John Metcalfe was CityLab’s Bay Area bureau chief, covering climate change and the science of cities.
Also recently banned in cities around the world: yobbos terrorizing a London suburb, "cruel" live-chicken art and the public roasting of whole cows in Phnom Penh.
Welcome back to our weekly look at what's been outlawed in cities across the world:
• Aficionados of poultry-based art in Lawrence, Kansas, will not get to experience Amber Hansen's “The Story of Chickens: A Revolution," because city officials just banned it for being cruel to animals. Hansen had planned to move a few cooped-up fowl around town so that members of the public could "have the opportunity to build a relationship with the birds." Then she'd get a farmer to kill them in front an audience and a local chef to serve them in a potluck dinner. The idea, the artist explains, is that "the project will transform the contemporary view of chickens as merely 'livestock' to the beautiful and unique creatures they are, while promoting alternative and healthy processes of caring for them." But this point was taken the exact opposite way by Lawrence's frowning elders, who noted that she could be fined $1,000 and get six months in jail if convicted of cruelty.
• After enduring several incidents of car vandalism and seeing a traffic camera set on fire, the U.K. town of Marlow has banned yobs from certain streets. Yobs – back slang for boys – will no longer be allowed to walk within a temporary "dispersal zone" in a residential area of Marlow, near yobbo-generator London. Hoodlums who stumble into the zone will be vaporized in a puff of white smoke by industrial lasers...or actually, just put in jail for three months. The issue of yobs was put on the forefront of the city council's agenda after loutish behavior, like car racing and getting "a load of mouth [from] a large group of drunk teenage boys," was noted by the Neighbourhood Action Group, or NAG. Police now have the power of disbanding any group of suspicious youngsters that numbers two or more people.
• The rock opera "Jesus Christ Superstar" has been cast out of playhouses in the Belarussian cities of Minsk, Brest, Mogilyov and Gomel. Was it a particularly off-key rendition of the iconic musical, which debuted on Broadway in 1971? Actually, church officials are objecting to content that they view as "blasphemous and anti-Christian," as they complained in a letter to the authorities, because "it paints Judas in a sympathetic light and because Jesus Christ is no superstar artist." (For the latter point, church leaders get to collect 1,000,000 Obvious Points.) Complaints from Christians have also led to the banning of this show in South Africa and the Russian city of Pskov.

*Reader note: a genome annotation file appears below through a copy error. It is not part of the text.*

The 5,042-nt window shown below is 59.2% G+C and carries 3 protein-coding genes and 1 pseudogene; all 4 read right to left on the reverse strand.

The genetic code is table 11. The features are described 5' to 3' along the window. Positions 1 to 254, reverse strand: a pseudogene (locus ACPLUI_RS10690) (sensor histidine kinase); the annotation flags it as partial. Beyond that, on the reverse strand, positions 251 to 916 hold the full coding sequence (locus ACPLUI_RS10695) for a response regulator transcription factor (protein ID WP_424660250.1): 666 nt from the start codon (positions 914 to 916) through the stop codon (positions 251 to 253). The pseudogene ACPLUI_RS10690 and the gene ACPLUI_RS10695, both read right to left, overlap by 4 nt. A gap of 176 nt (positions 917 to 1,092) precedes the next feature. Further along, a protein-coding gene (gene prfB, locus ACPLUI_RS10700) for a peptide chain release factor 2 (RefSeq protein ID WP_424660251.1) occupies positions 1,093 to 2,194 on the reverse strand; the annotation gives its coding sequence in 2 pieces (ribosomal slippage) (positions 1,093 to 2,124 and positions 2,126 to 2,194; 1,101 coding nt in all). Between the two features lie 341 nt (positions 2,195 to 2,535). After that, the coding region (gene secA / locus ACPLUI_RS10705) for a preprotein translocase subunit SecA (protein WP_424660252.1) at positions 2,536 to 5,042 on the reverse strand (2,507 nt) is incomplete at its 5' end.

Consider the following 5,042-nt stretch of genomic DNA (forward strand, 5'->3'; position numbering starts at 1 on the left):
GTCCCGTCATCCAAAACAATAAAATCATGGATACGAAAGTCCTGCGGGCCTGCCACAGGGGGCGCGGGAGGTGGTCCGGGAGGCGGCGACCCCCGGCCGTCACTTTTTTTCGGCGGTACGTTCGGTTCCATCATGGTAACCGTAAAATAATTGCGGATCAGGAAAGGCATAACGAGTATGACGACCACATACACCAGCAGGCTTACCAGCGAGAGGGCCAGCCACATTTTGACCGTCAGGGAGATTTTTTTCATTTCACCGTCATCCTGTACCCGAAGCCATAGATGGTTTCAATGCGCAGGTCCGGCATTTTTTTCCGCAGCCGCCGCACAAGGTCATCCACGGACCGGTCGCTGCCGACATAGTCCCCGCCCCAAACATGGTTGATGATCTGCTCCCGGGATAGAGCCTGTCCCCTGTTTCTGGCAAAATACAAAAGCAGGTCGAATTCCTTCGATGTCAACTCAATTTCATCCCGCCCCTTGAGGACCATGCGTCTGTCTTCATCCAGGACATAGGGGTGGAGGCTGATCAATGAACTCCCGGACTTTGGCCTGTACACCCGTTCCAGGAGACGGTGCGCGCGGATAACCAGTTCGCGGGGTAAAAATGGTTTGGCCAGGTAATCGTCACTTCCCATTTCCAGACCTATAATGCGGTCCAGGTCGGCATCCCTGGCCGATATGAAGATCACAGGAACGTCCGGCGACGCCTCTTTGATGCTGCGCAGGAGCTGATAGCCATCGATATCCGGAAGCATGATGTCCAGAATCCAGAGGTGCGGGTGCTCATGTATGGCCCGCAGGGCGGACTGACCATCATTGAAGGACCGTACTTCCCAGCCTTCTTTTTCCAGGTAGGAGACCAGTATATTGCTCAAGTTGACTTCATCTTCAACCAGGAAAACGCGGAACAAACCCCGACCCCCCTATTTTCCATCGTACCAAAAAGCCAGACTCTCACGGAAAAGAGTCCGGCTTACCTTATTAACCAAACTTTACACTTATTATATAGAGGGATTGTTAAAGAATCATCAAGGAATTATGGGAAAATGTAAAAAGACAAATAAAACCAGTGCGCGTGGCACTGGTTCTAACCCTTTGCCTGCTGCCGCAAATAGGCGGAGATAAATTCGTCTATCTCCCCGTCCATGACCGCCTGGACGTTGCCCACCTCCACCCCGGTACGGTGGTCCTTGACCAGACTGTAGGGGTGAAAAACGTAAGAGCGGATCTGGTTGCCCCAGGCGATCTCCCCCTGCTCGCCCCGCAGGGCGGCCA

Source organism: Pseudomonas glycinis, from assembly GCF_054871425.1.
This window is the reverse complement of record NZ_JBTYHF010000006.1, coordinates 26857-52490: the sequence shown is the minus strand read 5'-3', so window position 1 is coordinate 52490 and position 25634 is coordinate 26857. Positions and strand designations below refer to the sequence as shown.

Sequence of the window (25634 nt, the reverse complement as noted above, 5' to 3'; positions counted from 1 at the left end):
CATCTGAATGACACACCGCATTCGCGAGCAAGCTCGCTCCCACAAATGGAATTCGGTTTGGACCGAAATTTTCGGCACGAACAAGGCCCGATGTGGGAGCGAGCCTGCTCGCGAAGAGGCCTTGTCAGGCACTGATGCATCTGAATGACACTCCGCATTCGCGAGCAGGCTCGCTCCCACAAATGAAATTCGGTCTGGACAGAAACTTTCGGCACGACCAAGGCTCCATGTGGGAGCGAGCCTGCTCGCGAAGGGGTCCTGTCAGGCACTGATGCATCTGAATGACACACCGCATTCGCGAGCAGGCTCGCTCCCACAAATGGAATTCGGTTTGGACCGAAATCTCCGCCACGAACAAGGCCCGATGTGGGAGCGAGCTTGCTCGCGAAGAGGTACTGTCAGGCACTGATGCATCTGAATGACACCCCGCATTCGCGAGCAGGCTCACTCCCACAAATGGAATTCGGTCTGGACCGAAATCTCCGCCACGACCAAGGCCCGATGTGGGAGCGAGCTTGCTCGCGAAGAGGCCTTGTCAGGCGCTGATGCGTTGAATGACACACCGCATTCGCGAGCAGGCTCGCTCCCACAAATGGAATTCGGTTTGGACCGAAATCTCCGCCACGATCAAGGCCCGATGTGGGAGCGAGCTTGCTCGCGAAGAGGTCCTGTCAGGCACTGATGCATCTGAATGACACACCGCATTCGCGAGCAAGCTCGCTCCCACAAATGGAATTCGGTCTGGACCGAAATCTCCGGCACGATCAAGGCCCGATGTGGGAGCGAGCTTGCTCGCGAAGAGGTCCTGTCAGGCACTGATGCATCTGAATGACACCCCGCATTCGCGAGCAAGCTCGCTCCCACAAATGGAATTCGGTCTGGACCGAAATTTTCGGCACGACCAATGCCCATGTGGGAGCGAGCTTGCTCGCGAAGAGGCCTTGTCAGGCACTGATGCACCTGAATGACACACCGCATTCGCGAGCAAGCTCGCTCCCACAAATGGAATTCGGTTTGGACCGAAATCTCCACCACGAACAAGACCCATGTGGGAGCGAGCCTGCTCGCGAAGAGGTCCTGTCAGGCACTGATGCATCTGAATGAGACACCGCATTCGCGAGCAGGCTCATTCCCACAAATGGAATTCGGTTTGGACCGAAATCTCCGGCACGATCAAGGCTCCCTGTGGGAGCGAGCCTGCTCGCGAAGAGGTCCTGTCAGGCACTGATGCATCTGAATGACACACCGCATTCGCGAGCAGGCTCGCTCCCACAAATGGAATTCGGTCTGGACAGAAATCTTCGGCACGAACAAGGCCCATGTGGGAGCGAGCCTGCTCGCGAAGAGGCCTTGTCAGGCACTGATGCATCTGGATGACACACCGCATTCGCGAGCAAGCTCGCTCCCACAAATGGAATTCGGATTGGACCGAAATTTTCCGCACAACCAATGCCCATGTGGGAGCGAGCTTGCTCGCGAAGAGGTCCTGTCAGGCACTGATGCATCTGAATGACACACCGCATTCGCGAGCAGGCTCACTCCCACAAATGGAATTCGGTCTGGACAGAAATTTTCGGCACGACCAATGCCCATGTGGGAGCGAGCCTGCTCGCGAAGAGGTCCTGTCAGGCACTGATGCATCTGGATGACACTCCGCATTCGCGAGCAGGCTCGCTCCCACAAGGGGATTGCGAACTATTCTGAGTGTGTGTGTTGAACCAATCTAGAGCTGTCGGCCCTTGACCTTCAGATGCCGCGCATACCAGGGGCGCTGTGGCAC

• The city council of Temecula, Texas, has banned any new business from selling hard liquor. The unusual move (in Texas, anyway) prompted the Iraqi-American owners of a convenience store to cry foul, saying that a friend who applied for a liquor license while accompanied by a white associate got it approved, no problem. "This is a very clear case of discrimination," said the store's spokesman, who we're willing to bet is especially sensitive to possible acts of racism given that his name is Sami Jihad.
• There will be no more roastings of entire cows in the streets of Phnom Penh, under an order from prime minister Hun Sen. This is the second time the country has attempted to tackle public cow cookery, which offends Buddhist monks. Restaurants are still allowed to spit-roast the animals in their back rooms, out of sight.
• Here's an advertising slogan you won't be reading in London newspapers: Our prices are "Sofa King low!" Say it aloud and you'll understand why.
• Also in England, this inflatable bendy man has to go. The North Somerset Council deemed it "very garish, even in this seaside context.... This is exacerbated by the propensity of inflatable adverts to sway or move in windy conditions which will further draw attention to it and detract from the attractive architecture behind."
• Panhandlers in Ohio have been on a great migration ever since Dayton banned the practice last year. It seems that as soon as they move to a city that allows the practice, elected leaders ban it and force them to hump it to a new town. Most recently, Centerville outlawed begging after its police information officer noted a 400 percent increase in panhandling complaints – from four to 17.
Photo of Jesus Christ Superstar by *Stiletto*.